NLM IRP Seminar Schedule



The NLM IRP holds a public weekly seminar series for NLM trainees, staff scientists, and investigators to share details on current and exciting research projects at NLM. Seminars take place on Tuesdays at 11:00 AM, EST and some Thursdays at 3:00 PM, EST. Seminars are held in the B2 Library of Building 38A on the main NIH campus in Bethesda, MD. Due to the Covid-19 pandemic, all seminars are currently held virtually.

To schedule a seminar, click the “Schedule Seminar” button to the right, select an appropriate date on the calendar to sign up, and then complete the form. You will need an NIH PIV card to access the “Schedule Seminar” page.

Please include seminars by invited visiting scientists in the NLM IRP seminar series. These need not be on a Tuesday or Thursday.

If you would like to schedule a seminar by a visiting scientist, click the “Schedule Seminar” and complete the form. Contact with questions. Please follow this link to subscribe/unsubscribe to/from the NLM IRP seminar mailing list.

Titles and Abstracts for Upcoming Seminars

(based on the current date)

Winston Hide
Dec. 4, 2023 at 3 p.m.

Systems-based approaches to coding & noncoding RNA drug & target development.

The complexity of Alzheimer’s Disease (AD) means that approaches for effective therapeutic target identification and drug development need to be multifaceted. Genetically identified target genes have yet to be shown as clinically effective as drug targets. Data driven approaches to discovery are far more successful when tightly linked to predictive assessment in biological systems. Using a comparative systems approach, we have focused upon the activity of individual pathways to map dysregulated function across human and model systems. Integrated Pathway Activity Analysis (IPAA) compares human brains with 3D Alzheimer’s disease (AD) neural cell culture models, ensuring selection of the most accurate model. This approach identifies crucial pathways and new drug candidates, validated in neural cell culture models, accelerating the development of AD interventions. Precise alignment of cellular model functional recapitulation with human AD pathology streamlines drug discovery and minimizes the risk of clinical trial failures. The P38 MAPK pathway is identified as a key dysregulated pathway, consistently activated in both AD brains and 3D AD neural cell culture models. We validated the impact of this pathway by therapeutic intervention with known clinical p38 MAPK inhibitors. We are now exploring the potential modulation of pathogenic pathways using microRNAs (miRNAs). Utilizing a miRNA-Pathway prediction framework, PanomiR, we systematically analyze the role of miRNAs in regulating the multi-pathway activity events we have discovered related to AD. This approach has led to the identification of key miRNAs that target coordinated groups of disease pathways, offering novel insights into the regulatory mechanisms in AD and highlighting potential therapeutic candidates.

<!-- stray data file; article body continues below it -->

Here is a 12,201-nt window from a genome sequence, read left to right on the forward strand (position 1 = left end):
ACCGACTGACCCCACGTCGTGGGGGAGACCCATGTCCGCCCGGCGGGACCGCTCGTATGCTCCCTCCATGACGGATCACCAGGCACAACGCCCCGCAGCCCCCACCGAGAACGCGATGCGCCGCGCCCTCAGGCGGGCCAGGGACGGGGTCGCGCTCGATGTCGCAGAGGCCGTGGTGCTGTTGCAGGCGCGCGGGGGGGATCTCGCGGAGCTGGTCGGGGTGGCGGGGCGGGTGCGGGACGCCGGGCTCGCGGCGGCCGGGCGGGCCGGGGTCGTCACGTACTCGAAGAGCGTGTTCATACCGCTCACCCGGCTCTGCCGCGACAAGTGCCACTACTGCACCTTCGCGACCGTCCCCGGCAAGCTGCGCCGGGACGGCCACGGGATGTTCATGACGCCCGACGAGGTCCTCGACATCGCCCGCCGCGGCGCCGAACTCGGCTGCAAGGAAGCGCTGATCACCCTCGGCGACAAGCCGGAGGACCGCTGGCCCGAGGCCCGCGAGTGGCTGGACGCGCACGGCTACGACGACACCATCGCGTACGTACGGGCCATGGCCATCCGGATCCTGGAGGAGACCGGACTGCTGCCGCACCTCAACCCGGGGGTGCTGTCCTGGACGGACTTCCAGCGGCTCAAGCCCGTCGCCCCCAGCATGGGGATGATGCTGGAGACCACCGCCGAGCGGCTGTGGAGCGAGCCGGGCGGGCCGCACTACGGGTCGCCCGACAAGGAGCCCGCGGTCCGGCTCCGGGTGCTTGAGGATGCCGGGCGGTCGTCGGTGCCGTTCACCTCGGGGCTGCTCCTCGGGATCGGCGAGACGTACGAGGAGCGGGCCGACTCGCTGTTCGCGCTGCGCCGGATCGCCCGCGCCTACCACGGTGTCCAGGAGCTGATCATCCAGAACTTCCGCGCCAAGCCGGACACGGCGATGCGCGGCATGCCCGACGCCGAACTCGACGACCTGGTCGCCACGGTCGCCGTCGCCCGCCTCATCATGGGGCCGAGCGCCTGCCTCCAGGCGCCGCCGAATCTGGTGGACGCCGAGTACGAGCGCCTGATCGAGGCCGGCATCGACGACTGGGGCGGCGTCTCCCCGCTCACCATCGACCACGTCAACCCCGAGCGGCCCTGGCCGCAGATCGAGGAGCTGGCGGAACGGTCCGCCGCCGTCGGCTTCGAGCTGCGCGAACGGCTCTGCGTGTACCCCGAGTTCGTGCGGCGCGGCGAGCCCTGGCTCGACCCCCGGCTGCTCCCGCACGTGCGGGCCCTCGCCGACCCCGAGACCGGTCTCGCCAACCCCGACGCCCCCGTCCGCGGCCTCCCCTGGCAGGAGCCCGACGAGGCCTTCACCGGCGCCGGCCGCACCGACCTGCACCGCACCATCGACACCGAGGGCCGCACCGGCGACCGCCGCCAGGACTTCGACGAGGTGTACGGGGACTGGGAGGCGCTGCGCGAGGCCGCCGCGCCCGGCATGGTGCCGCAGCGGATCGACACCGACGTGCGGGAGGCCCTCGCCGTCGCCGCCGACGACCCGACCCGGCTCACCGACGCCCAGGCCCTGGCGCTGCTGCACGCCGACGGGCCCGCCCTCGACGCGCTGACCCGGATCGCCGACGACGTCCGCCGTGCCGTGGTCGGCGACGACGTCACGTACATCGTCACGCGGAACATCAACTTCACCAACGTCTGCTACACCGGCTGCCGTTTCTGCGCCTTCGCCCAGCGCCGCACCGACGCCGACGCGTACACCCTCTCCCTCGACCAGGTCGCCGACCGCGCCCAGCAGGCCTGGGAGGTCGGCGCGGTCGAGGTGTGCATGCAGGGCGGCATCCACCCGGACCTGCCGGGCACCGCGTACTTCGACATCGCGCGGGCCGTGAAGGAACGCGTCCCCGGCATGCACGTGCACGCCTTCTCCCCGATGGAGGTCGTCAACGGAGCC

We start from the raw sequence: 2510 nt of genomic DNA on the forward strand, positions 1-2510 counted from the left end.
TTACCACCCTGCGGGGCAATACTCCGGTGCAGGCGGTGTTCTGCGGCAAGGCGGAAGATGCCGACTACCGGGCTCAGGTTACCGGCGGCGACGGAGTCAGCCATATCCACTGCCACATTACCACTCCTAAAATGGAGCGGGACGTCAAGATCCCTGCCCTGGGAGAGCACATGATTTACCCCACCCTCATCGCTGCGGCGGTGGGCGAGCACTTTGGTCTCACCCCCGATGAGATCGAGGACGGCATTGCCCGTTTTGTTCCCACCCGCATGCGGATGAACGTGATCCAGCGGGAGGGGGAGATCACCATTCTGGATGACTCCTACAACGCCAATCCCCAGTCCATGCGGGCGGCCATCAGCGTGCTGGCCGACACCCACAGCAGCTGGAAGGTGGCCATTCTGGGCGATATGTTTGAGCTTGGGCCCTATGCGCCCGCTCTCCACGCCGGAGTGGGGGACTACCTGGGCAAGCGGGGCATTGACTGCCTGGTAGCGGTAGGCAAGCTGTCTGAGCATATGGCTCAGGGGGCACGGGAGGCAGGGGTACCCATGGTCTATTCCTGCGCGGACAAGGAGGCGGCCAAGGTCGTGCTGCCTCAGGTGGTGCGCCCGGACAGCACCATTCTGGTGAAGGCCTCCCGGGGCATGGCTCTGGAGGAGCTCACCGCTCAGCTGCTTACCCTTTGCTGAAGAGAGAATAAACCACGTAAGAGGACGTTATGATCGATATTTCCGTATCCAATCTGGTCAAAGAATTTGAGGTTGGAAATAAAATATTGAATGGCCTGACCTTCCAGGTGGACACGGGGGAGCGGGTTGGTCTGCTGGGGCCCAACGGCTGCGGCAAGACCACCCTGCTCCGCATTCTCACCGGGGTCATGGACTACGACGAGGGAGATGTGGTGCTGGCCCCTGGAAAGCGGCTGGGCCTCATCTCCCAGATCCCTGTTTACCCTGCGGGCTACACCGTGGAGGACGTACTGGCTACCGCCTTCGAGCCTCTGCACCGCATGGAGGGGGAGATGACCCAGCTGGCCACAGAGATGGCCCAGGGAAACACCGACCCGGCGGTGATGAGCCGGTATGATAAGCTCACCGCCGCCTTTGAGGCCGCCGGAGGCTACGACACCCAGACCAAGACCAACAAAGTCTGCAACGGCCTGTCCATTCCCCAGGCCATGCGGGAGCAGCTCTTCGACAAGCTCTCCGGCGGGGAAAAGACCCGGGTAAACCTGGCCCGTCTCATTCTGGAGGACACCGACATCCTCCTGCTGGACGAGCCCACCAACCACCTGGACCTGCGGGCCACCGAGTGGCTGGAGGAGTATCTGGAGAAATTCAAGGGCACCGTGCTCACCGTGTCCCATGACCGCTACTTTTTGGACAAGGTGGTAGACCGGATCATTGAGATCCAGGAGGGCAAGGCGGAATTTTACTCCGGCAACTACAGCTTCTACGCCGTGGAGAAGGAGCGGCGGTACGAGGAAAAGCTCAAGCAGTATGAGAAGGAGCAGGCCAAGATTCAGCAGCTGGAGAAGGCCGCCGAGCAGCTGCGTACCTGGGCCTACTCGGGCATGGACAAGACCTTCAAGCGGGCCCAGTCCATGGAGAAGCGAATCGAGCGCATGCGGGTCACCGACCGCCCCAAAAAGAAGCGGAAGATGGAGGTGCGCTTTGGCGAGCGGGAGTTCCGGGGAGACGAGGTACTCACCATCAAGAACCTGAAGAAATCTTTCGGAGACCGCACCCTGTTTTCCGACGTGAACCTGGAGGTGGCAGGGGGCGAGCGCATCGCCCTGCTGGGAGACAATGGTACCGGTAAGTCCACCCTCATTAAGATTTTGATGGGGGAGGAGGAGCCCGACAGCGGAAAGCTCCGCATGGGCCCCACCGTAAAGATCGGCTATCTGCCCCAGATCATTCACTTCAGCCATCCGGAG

Gaetano Manzo
Dec. 5, 2023 at 11 a.m.

How do Clinicians Feel? A Trajectory Analysis of Clinical Notes using Large Language Models

Clinical notes can provide insight into caregiver attitudes and how they impact patient care and satisfaction. However, detecting clinician attitudes from the language used in clinical notes is a challenging task, given the concise and standardized format of clinical notes and other contextual factors. In this study, we leverage multiple large language models to identify clinician attitudes from the linguistic features in clinical notes. This approach promises to provide a reliable means of improving patient care, clinician well-being, and communication by identifying specific clinicians' attitude trajectories from clinical notes.

Dec. 7, 2023 at 3 p.m.